Getting Around | Rye Harbour Nature Reserve
Haiden © Kt Bruce

Getting Around

© Kt Bruce

We welcome all our visitors and work hard to make sure our facilities are accessible to everyone. If there is anything we can do to support you during your visit, please don’t hesitate to let us know.


The nature reserve and birdwatching hides are open at all times, along a network of footpaths - these are shown on our reserve map page. Rye Harbour Nature Reserve is an ideal place for visitors with limited mobility because the ground is level and some footpaths have a good surface. There is a private road that runs through the Beach Reserve that is good for wheelchairs. On this route are two fully accessible hides and two with access for mobility scooters and some wheelchairs.

The Discovery Centre is open 10am-4pm and is accessible for wheelchair users - there is an access ramp into the centre and the exhibition, café and shop are all on one level. Accessible toilet facilities are available.


There is a large car park at Rye Harbour that is run by Icklesham Parish Council, who ask for a donation to fund this and the adjacent toilets. These toilets have facilities for disabled visitors who have a RADAR key (available from your local council). In the car park, there is a kiosk with information and routes displayed on the outside.

The Discovery Centre, which is run by staff and volunteers, is located 450m down the main access road. It is fully accessible and there are accessible toilets within it. It is open every day 10am-4pm, and has a shop and cafe, as well as lots of information about the special wildlife on the reserve. 

EDit The Discovery Centre Rye Harbour May 2021  IMG 3592


From the Rye Harbour village car park, a private, tarmac road leads down to the River Mouth for some 1200 metres. Along this route there are regular (approx.100m.) refuges with seating for you to stop and rest.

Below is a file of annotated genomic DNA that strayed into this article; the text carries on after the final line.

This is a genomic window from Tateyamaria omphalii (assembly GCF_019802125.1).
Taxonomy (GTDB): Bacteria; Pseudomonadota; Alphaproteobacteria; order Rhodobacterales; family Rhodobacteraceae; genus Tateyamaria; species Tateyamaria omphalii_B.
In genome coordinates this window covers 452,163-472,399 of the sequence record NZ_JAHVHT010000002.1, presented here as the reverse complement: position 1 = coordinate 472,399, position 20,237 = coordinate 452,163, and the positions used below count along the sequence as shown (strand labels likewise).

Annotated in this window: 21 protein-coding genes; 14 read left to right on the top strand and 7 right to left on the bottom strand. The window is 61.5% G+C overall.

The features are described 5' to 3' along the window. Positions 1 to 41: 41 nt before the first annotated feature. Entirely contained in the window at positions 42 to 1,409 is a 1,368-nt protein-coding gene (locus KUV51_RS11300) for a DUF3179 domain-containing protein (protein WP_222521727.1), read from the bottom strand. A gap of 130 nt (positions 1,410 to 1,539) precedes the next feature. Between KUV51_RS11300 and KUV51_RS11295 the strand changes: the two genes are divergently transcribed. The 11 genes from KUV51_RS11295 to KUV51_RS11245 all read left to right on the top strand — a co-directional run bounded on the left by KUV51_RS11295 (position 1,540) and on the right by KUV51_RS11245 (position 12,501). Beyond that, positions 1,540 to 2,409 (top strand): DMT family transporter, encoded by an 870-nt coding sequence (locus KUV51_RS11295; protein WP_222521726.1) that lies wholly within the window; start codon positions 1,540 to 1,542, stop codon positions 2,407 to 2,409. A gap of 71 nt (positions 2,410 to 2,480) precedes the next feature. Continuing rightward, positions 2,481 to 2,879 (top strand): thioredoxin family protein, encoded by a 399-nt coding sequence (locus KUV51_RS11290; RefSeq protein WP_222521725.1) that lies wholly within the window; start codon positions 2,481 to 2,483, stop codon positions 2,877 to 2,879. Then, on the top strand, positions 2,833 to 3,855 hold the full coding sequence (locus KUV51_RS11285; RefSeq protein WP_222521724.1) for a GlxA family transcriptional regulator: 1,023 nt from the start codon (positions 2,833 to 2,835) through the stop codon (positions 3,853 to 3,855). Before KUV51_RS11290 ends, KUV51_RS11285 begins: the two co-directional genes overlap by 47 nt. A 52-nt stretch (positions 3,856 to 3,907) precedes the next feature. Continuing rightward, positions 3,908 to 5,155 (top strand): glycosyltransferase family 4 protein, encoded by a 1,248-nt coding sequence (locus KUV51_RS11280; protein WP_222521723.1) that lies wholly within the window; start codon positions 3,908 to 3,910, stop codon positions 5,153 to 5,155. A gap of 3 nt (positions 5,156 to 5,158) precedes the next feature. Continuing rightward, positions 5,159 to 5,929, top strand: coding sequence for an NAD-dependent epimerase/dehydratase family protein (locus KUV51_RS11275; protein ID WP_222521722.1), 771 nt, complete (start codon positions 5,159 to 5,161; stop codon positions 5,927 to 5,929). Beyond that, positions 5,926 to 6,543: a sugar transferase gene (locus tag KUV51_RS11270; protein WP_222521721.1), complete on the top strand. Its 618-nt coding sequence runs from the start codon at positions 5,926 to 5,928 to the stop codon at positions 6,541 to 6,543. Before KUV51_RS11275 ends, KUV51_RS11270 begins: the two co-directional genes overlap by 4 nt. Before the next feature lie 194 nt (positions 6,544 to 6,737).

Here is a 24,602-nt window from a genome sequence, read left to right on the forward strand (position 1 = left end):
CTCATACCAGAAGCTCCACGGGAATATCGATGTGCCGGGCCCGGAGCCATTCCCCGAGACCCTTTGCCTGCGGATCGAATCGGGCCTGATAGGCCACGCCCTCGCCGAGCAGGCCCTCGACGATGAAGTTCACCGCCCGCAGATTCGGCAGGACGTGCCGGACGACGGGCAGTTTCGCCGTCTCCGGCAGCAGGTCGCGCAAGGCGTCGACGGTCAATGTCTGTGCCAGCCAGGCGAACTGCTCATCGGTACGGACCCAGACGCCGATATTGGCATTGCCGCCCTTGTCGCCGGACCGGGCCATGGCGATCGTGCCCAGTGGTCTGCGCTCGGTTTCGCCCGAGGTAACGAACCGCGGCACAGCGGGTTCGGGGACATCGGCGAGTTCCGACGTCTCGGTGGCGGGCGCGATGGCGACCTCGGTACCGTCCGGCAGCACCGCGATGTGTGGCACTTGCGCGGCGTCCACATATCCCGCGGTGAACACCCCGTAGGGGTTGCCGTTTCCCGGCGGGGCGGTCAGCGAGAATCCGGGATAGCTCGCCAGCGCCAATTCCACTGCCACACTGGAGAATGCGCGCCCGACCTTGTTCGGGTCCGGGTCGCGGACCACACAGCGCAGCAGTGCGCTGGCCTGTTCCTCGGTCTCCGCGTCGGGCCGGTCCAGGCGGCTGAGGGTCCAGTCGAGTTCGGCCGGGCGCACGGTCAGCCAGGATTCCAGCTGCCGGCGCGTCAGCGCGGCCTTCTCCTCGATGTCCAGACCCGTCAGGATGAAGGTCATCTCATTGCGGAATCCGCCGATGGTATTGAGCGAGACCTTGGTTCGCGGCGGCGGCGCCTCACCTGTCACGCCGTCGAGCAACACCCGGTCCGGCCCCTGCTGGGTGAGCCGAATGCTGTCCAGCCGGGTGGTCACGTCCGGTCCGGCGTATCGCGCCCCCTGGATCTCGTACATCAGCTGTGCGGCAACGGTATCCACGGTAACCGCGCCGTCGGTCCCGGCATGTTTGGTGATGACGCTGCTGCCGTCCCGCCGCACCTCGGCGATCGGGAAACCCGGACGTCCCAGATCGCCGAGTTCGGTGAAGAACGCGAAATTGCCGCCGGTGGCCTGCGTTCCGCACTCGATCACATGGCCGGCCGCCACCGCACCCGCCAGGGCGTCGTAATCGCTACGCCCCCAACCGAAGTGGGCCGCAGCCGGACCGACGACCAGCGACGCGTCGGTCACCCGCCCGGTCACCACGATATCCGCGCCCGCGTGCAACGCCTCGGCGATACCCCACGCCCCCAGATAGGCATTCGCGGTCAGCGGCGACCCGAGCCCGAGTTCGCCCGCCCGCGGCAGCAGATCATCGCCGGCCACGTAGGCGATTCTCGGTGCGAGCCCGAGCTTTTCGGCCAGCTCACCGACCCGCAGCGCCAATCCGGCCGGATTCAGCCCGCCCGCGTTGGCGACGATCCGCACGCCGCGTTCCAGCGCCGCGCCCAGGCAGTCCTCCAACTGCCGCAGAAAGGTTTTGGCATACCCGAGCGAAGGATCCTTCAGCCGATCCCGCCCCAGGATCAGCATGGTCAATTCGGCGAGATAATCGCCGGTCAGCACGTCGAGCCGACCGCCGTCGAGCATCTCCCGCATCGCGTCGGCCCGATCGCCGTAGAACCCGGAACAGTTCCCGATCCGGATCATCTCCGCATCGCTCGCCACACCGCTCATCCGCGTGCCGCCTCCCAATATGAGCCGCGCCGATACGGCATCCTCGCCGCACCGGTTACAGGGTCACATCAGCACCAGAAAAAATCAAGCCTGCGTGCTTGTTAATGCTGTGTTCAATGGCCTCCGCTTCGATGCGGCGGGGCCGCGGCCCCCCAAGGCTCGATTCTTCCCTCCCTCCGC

The Discovery Centre is the first building you come to about 450m from the car park - here you can find out the latest wildlife sightings and information about the reserve as a whole . You can continue to the Beach Reserve hides for close views of breeding seabirds, ducks and waders and much, much more. Or you can take the longer route to Castle Water  for good views of ducks, Cormorant, Marsh Harrier and Bittern.

Birdwatching Hides

Beach Reserve

  • John Gooders Hide (700m from car park) - fully accessible.
  • Guy Crittall Hide (2200m from car park) - fully accessible.
  • Ray Parkes Hide (2200m from car park) - accessible to electric wheelchairs and scooters and some manual wheelchairs (loose stones along path).
  • Steve Denny Hide (2200m from car park) - accessible to electric wheelchairs and scooters and some manual wheelchairs (loose stones along path).

Castle Water

  • Ken Halpin Hide – in dry weather accessible to electric wheelchairs and scooters; path but very challenging for manual wheelchairs.


Click here for the full footpath map on our reserve map page.

The Beach Reserve with its long tarmac road is particularly suitable for buggies and wheelchairs. Electric and some manual wheelchair users can get around the short circular route that takes in the Discovery Centre, River Mouth and the Gooders, Parkes and Denny Hides.

RH road 1613

On the map below the 

Red paths = easy paths for wheelchairs all year.

Dark blue paths = easy paths BUT DO NOT use when the lorry convoys are running (mid-week for a few winter months)

Lime green paths = moderately difficult routes for manual wheelchairs with some uneven and loose surface, but OK for most mobility scooters.

RHNR wheelchair map oct21

WARNING – the private road is used by some large vehicles, especially mid-week during the winter, so please use the refuges along the road to give them plenty of room to pass.

ViewRanger Walking Route

This digital guide takes you on a circular tour of the nature reserve starting at Rye Station.

Download Rye Harbour Ramble

RH path 1369

Exploring the wider countryside

The Rye Bay countryside area has a wealth of footpaths to explore, with most being fairly easy going. The area is mostly covered by the Ordnance Survey Explorer 125 map. 

For the more adventurous, several long-distance footpaths pass close by, including the 1066 Country Walk, the Saxon Shore Way, the High Weald Landscape Trail, the Sussex Border Path and the Royal Military Canal Path. Click here for more details.

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